41.Rd7 Rxa2 42.Rf7 Rxc2+ 43.Kf3 Bd4 44.f5 Rf2+ 45.Kg4 Re2 46.h5 Kd6 47.h6 c5 48.h7 Rh2
49.Kg5 c4 50.e7 Kd7 51.f6 c3 52.Rf8 Bxf6+ 53.Kxf6 Rh6+ 54.Ke5 Re6+ 55.Kd4 1-0
Was Grischuk expecting Kramnik to repeat this blunder on move 11? He quite clearly didn't have any idea what to do when Kramnik didn't.
|Feb-06-08|| ||Gameoverziggy: Both these players should be fired from the chess scene, i'm damn fed up with these GM draws. There should be a rule stating that the game must be played out, if at the end it comes down to where no side can make progress fine but this is getting stupid.|
|Jul-10-08|| ||Petrosianic: <Kramnik was asked why he chose to play the Petroff in this critical situation where he needs every point he can possible get to defend his title. Before he could answere Grischuk grabbed the mike and said: "Yes, I too would like to ask the same question." Kramnik explained that the Petroff can be a sharp weapon, as he had previously shown, and that he had prepared it as his chief opening for this event.>|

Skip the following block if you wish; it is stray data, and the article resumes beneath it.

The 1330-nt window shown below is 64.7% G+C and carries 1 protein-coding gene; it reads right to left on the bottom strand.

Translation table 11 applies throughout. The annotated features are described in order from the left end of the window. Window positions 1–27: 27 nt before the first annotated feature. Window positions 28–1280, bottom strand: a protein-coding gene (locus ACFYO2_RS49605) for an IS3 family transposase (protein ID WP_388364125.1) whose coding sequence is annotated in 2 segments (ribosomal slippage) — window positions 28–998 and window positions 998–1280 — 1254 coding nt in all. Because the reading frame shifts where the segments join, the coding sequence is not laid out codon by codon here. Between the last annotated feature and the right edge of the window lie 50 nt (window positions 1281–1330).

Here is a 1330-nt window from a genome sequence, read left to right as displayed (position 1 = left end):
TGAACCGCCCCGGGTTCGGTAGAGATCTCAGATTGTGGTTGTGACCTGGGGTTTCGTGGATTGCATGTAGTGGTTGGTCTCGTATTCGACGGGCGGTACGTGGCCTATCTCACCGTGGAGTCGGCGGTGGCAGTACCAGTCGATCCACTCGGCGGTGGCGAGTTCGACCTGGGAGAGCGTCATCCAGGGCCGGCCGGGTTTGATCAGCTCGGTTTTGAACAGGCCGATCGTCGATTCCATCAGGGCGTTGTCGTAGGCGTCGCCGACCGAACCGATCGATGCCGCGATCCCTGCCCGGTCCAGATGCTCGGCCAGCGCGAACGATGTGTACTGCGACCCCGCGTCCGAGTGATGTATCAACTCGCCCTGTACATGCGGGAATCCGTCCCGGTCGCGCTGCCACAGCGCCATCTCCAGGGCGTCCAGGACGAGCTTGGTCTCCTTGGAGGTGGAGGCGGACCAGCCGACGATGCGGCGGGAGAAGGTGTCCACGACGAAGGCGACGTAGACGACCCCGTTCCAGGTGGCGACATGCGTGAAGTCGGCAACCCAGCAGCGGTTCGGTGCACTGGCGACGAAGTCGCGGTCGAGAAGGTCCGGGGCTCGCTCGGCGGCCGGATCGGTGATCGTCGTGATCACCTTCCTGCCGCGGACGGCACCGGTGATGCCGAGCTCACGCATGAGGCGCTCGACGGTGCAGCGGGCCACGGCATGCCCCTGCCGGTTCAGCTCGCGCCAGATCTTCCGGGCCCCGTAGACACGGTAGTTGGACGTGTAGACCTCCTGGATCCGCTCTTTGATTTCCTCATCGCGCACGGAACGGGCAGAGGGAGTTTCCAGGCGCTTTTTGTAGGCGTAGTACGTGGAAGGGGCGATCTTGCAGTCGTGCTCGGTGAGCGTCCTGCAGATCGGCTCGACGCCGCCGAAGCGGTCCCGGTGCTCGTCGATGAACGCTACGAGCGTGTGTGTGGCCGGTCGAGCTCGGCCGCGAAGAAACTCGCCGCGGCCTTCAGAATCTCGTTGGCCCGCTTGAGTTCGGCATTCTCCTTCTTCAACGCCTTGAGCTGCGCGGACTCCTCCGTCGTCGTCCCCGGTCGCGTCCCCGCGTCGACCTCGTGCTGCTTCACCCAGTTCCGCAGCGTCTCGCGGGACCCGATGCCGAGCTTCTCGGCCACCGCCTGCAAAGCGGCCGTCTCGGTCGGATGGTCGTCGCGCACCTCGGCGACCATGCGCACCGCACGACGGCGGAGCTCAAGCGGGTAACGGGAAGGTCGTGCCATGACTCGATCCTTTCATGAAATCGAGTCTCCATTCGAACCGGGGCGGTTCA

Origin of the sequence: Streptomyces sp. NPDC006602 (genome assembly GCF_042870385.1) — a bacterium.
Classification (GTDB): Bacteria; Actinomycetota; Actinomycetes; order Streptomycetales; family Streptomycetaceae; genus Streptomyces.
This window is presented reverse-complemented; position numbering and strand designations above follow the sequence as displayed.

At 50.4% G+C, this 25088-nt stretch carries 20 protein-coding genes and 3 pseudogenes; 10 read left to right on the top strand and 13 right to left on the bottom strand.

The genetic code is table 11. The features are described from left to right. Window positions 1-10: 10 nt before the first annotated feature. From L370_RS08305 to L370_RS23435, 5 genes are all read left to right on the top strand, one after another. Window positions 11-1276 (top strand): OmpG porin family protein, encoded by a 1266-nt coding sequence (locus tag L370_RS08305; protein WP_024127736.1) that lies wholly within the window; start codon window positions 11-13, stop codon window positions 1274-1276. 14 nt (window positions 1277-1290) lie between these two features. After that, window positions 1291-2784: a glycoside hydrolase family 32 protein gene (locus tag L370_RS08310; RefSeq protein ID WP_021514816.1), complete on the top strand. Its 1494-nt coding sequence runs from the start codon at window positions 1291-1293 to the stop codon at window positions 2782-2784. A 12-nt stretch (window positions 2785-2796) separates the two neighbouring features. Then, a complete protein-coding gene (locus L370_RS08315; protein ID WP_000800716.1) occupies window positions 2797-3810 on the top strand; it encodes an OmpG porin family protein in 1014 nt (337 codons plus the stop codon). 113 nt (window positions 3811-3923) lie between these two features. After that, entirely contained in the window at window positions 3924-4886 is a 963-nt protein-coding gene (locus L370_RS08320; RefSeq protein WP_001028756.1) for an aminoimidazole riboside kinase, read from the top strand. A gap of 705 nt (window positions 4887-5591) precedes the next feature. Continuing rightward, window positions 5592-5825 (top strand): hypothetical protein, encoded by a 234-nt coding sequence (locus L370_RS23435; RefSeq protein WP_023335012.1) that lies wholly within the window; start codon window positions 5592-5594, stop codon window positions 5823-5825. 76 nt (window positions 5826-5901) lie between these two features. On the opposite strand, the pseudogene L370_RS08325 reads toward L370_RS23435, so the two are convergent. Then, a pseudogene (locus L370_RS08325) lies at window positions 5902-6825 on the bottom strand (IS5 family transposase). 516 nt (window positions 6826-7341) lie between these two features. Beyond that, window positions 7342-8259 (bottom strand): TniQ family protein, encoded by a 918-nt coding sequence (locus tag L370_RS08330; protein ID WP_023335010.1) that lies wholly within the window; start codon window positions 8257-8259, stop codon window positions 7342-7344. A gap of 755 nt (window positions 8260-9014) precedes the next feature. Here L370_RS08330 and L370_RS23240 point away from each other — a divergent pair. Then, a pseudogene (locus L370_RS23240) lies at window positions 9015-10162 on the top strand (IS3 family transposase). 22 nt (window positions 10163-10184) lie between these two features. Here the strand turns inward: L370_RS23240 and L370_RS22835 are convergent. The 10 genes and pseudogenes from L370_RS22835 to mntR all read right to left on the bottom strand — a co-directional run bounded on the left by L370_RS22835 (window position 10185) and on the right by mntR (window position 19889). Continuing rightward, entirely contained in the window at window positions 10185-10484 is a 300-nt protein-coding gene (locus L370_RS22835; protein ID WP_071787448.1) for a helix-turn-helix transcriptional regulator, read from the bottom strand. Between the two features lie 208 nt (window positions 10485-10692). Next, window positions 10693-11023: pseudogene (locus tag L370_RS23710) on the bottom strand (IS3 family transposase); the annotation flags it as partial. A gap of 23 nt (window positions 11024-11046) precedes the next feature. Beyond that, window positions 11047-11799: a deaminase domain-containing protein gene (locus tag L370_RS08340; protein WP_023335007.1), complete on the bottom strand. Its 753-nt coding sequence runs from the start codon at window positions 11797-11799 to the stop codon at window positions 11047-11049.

|Dec-20-08|| ||notyetagm: <slomarko: I think we have to give some credit to Kramnik, even if the title was gone he still have the guts to play for 13 moves.>|
|Sep-14-12|| ||waustad: It is interesting reading comments here, since Kramnik has done a lot to rehabilitate his image with fans.|